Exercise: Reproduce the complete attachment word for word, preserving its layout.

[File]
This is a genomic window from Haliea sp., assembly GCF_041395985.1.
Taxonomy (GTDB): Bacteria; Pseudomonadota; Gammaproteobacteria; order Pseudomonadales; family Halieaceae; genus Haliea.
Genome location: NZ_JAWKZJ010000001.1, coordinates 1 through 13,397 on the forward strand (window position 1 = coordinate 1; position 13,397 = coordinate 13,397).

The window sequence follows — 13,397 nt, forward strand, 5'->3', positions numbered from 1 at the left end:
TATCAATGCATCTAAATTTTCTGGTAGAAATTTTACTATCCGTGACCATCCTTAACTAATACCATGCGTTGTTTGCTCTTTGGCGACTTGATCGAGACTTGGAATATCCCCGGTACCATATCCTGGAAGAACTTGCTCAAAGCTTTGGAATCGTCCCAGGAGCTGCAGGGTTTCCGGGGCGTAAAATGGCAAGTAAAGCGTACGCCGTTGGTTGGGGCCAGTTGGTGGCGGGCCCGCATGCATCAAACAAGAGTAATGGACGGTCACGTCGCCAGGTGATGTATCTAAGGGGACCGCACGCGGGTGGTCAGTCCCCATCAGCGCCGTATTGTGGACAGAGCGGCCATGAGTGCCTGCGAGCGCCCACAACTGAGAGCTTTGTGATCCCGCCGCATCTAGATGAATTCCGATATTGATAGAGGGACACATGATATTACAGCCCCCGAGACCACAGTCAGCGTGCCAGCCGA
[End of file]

This is a genomic window from Haliea sp., assembly GCF_041395985.1.
Taxonomy (GTDB): Bacteria; Pseudomonadota; Gammaproteobacteria; order Pseudomonadales; family Halieaceae; genus Haliea.
Genome location: NZ_JAWKZJ010000001.1, coordinates 1 through 13,397 on the forward strand (window position 1 = coordinate 1; position 13,397 = coordinate 13,397).

The window sequence follows — 13,397 nt, forward strand, 5'->3', positions numbered from 1 at the left end:
TATCAATGCATCTAAATTTTCTGGTAGAAATTTTACTATCCGTGACCATCCTTAACTAATACCATGCGTTGTTTGCTCTTTGGCGACTTGATCGAGACTTGGAATATCCCCGGTACCATATCCTGGAAGAACTTGCTCAAAGCTTTGGAATCGTCCCAGGAGCTGCAGGGTTTCCGGGGCGTAAAATGGCAAGTAAAGCGTACGCCGTTGGTTGGGGCCAGTTGGTGGCGGGCCCGCATGCATCAAACAAGAGTAATGGACGGTCACGTCGCCAGGTGATGTATCTAAGGGGACCGCACGCGGGTGGTCAGTCCCCATCAGCGCCGTATTGTGGACAGAGCGGCCATGAGTGCCTGCGAGCGCCCACAACTGAGAGCTTTGTGATCCCGCCGCATCTAGATGAATTCCGATATTGATAGAGGGACACATGATATTACAGCCCCCGAGACCACAGTCAGCGTGCCAGCCGA